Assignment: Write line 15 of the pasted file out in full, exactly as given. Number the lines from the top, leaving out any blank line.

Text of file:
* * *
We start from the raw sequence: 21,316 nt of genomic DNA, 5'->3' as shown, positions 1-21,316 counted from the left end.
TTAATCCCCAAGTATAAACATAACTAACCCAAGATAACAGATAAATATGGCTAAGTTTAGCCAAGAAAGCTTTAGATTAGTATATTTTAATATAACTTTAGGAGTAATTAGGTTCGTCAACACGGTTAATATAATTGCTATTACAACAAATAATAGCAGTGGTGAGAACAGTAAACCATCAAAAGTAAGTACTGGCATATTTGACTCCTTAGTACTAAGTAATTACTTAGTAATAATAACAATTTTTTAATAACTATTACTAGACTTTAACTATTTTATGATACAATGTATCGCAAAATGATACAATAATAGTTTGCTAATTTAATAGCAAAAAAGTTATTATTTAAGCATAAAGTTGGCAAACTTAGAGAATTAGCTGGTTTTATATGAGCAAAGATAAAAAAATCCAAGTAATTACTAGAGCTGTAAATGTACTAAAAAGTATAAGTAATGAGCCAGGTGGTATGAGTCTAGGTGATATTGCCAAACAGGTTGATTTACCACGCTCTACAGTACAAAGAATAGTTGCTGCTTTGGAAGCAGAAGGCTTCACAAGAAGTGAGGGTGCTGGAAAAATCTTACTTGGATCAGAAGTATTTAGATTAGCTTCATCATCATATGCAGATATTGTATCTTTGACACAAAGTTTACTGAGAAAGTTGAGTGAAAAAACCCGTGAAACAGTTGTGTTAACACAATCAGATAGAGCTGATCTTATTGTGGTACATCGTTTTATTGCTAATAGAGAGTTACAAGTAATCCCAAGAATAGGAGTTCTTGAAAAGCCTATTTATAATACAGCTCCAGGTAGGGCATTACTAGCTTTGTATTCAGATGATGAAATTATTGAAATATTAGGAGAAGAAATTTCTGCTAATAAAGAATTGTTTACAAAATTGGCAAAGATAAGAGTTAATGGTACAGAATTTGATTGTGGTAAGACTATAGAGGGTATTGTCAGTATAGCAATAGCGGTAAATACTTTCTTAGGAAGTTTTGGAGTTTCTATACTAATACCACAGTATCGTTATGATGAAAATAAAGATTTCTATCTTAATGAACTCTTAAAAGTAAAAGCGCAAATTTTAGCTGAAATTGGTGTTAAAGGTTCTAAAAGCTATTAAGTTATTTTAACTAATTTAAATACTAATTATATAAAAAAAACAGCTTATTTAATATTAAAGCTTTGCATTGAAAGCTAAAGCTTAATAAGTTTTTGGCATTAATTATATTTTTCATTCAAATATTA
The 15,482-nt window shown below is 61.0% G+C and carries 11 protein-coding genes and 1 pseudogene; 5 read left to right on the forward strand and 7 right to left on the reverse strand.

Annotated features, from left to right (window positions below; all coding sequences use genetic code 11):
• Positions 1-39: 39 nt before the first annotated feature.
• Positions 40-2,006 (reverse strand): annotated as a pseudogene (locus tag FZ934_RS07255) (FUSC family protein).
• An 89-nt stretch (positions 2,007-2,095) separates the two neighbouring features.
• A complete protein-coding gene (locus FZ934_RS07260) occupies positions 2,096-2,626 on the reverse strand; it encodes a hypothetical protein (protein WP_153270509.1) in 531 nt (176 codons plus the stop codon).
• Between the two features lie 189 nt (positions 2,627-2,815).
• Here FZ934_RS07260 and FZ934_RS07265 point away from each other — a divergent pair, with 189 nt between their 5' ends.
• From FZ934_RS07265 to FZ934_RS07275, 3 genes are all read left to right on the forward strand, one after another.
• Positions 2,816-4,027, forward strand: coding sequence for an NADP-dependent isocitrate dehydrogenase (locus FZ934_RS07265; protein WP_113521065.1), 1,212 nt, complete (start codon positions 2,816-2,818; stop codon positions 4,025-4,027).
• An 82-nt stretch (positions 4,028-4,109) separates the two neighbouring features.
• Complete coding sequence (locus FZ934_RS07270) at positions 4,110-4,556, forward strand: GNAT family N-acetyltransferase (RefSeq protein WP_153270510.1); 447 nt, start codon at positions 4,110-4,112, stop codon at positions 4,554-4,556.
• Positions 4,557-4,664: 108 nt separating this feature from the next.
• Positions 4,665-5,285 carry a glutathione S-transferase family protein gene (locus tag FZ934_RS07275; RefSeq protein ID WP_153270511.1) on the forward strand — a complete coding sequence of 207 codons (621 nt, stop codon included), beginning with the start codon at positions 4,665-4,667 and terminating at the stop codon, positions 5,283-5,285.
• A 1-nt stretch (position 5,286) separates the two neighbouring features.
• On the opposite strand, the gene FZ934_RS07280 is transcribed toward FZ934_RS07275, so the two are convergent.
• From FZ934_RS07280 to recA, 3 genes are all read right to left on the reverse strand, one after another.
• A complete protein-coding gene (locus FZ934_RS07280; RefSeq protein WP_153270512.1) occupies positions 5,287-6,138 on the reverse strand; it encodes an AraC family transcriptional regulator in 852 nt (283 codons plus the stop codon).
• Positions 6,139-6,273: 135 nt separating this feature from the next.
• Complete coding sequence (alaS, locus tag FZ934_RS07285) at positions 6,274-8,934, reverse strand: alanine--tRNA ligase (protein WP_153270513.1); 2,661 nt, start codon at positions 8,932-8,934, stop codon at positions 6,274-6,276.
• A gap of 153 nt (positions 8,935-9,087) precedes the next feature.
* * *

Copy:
• Positions 4,557-4,664: 108 nt separating this feature from the next.